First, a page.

Type of paper: Essay

Topic: People, Children, Literature, Enlightenment, Human, City, Democracy, Voltaire

Pages: 5

Words: 1375

Published: 2020/12/06

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Reconsidering LeGuins’s The Ones Who Walk Away From Omelas

‘The Ones Who Walk Away From Omelas’ is a beautifully written short story that describes a life in a utopian city: Omelas. The many comforts the residents of this town enjoy solely depend on the intense suffering of a child. This story is like a fairy tale, and it raises moral questions of immense depth that apply to all members of society. The story demands that all people should drop their deep-seated ignorance and carefully examine the sources of their freedoms and comforts (The Centre for Civic Reflection, n.p). The story implores us to be enlightened enough and drop the common belief in our societies that the suffering of others is a necessity for the greater good for the majority.
The critical reading I have used in reconsidering LeGuins’s “The One Who Walk Away From Omelas” is “Enlightenment” authored by Immanuel Kant. The meaning of Enlightenment according to Kant is the action of a man dropping his self-caused immaturity. This immaturity, according top him, is the incapacity of people to use their intelligence but only under the guidance of others (Kant, p. 98). The lack of courage and determination in people to use their intelligence freely and their preference for the guidance of other people in order to, is a reflection of self-inflicted immaturity. Therefore, an enlightened people are those who have developed capacity to use their intelligence without any guidance from others. Kant proposes that the requirement for enlightenment to occur is freedom. Freedom is defined by him to mean the ability of people to use their reasoning publicly in all matters (Kant5, p. 98). Essentially, people are free and hence enlightened if they use their reason in addressing social ills.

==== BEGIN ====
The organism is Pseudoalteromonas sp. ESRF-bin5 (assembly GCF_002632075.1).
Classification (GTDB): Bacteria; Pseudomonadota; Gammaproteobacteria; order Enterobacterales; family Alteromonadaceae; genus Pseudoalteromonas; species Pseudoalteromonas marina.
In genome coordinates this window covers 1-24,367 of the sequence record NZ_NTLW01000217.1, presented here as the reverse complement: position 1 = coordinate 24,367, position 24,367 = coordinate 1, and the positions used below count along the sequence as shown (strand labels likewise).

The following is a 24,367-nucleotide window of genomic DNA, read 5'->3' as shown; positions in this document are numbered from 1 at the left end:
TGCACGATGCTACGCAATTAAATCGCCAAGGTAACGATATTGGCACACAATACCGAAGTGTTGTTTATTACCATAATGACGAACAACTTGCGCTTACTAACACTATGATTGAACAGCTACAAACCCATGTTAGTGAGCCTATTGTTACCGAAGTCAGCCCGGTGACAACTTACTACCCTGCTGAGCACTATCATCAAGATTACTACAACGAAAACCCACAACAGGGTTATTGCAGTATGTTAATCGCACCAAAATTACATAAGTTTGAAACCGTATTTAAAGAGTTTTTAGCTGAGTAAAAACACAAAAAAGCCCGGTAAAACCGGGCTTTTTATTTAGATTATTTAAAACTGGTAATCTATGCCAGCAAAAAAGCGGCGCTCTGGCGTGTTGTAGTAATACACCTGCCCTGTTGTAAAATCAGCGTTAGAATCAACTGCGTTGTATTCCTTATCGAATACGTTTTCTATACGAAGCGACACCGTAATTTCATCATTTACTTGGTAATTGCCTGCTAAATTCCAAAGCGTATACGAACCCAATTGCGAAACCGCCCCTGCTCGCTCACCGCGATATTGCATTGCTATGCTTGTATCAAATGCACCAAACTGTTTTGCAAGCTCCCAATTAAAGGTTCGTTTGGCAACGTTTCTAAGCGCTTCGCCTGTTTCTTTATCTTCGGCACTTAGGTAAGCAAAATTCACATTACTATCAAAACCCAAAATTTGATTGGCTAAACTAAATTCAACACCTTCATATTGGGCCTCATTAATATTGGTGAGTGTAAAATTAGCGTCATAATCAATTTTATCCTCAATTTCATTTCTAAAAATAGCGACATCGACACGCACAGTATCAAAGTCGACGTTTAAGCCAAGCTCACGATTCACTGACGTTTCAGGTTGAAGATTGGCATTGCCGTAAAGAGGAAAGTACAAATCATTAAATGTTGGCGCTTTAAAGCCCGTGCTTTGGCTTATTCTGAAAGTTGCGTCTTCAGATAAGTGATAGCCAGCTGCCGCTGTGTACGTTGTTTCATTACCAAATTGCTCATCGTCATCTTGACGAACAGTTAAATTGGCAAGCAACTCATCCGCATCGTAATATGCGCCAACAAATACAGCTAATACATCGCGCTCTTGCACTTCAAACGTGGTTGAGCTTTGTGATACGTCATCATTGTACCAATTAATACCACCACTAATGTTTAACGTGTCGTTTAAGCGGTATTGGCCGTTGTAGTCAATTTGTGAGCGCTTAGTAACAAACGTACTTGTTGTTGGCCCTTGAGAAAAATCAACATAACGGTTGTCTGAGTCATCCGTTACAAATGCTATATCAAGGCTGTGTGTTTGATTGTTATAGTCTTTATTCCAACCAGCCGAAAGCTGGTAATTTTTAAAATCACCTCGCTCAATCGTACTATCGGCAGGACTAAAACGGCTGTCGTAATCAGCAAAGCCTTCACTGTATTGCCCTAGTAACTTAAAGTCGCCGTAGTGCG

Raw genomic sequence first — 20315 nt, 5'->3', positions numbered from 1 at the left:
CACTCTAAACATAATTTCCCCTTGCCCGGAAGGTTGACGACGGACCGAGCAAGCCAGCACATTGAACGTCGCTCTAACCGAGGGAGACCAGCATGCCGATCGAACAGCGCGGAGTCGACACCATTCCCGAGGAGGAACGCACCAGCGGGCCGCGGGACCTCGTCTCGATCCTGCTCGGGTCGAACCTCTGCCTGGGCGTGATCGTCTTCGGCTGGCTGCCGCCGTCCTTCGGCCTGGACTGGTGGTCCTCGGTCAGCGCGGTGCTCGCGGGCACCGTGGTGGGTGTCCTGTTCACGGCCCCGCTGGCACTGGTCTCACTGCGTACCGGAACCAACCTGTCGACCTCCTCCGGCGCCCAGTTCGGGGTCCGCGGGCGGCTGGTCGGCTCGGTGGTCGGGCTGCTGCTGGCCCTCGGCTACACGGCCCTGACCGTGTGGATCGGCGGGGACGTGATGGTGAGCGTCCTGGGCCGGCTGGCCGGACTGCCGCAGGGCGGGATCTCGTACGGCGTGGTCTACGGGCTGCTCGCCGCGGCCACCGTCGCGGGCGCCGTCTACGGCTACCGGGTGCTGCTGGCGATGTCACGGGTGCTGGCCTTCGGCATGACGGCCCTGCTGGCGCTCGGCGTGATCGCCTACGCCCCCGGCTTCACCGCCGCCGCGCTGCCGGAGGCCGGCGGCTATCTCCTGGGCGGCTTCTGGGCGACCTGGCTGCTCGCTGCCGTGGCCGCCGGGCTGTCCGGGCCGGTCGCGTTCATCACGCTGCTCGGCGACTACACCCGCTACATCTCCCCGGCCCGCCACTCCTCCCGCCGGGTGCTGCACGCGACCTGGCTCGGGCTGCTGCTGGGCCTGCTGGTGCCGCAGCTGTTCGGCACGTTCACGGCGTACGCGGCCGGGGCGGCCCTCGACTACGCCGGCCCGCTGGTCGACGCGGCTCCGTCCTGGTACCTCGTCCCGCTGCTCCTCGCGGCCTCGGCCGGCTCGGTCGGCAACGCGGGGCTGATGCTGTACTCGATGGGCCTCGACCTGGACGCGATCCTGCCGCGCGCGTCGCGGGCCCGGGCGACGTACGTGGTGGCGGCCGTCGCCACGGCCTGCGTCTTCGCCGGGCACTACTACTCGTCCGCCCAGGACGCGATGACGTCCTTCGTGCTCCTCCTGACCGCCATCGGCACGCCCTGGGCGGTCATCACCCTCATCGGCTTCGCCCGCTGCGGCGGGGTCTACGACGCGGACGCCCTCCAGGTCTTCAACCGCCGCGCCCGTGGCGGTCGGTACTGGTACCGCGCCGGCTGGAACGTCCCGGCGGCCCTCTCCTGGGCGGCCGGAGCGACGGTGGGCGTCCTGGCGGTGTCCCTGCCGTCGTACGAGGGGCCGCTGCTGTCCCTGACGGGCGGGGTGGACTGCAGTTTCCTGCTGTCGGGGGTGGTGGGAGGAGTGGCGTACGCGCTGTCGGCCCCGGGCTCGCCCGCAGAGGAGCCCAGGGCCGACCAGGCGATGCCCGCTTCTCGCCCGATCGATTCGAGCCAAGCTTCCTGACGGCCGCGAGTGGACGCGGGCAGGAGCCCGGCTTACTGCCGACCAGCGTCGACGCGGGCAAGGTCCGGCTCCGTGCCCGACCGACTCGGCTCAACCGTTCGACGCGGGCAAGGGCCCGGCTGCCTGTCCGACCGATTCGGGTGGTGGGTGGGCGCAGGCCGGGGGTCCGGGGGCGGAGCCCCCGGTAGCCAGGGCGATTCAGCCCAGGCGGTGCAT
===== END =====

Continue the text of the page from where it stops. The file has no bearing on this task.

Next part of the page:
This critical reading strengthens my understanding of LeGuins’s short story. In LeGuins’s short story, there is a group of people who get exasperated by the treatment meted at the locked up child. They are the enlightened lot. They profoundly utilize their personal intelligence to question the morality of the practices of the society and the necessity of the injustice meted at the locked up child. Majority of the people of Omelas city understand that their happiness, the tenderness present in their friendships, the beautiful appearance of their city, the good weather their skies affords them, the abundant harvests they get, the good health of their offspring, and the wisdom their scholars espouses are wholly dependent on the abominable misery inflicted on this child (LeGuin, p. 3). This belief is explained to young children aged below twelve years by their parents whenever they indicate they have the capability of understanding. Despite the early guidance given to children about the abominable misery that bring good tidings to the city of Omelas, there are those who go against the grain when they finally graduate from childhood.